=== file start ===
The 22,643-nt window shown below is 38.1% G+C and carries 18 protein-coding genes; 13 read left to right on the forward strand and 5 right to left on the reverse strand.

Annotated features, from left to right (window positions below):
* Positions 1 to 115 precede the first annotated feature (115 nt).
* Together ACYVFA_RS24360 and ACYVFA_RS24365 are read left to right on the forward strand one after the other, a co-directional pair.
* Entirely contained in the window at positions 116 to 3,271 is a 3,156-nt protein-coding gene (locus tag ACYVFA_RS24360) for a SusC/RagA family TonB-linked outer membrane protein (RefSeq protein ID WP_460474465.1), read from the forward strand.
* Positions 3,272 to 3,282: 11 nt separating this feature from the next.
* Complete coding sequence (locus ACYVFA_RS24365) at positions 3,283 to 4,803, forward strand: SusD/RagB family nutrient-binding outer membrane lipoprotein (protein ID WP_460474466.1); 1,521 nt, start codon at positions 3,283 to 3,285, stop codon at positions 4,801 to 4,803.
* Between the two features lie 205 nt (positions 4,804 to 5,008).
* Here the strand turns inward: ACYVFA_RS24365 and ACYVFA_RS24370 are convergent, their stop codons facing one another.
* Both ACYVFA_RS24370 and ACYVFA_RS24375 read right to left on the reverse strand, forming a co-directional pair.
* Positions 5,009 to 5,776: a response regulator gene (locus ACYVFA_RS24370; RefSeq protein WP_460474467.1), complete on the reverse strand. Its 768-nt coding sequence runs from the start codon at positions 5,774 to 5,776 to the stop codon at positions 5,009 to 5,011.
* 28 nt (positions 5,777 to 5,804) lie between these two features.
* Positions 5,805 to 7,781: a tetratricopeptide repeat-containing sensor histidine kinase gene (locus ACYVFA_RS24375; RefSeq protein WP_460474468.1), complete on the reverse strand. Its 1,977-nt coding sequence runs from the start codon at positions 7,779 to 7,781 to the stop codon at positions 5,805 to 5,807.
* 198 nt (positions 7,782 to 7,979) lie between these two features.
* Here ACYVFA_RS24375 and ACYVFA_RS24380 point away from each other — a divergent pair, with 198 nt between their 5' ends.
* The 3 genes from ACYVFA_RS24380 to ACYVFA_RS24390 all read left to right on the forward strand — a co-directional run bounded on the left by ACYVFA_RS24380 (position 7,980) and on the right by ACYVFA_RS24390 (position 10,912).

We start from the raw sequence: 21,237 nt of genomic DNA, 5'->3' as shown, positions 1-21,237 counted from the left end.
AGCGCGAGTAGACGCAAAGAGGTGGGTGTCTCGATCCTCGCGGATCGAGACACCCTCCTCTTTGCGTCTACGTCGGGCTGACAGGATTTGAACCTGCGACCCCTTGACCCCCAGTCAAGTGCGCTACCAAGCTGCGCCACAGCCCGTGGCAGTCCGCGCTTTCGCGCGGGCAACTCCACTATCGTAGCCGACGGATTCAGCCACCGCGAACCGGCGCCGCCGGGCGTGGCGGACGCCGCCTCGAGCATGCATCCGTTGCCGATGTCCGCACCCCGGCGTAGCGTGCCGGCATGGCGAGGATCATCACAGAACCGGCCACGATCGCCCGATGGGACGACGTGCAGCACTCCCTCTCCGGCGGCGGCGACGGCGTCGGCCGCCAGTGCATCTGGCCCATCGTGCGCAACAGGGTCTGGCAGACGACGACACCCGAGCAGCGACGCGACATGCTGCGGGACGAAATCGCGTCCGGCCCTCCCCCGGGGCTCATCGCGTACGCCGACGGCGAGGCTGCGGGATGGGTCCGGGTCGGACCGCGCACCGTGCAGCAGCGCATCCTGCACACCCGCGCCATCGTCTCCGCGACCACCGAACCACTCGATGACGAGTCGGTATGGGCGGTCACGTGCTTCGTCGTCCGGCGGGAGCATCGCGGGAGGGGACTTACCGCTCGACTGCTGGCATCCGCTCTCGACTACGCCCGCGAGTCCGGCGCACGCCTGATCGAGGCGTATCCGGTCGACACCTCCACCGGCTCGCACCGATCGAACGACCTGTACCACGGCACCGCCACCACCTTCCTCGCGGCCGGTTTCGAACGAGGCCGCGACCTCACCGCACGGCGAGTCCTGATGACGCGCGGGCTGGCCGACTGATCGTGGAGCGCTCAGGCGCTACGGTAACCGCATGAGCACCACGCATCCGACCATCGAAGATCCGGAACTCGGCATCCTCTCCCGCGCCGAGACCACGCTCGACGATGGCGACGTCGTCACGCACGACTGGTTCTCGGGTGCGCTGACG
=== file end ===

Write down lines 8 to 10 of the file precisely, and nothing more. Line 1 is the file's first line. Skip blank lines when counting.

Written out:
* Between the two features lie 205 nt (positions 4,804 to 5,008).
* Here the strand turns inward: ACYVFA_RS24365 and ACYVFA_RS24370 are convergent, their stop codons facing one another.
* Both ACYVFA_RS24370 and ACYVFA_RS24375 read right to left on the reverse strand, forming a co-directional pair.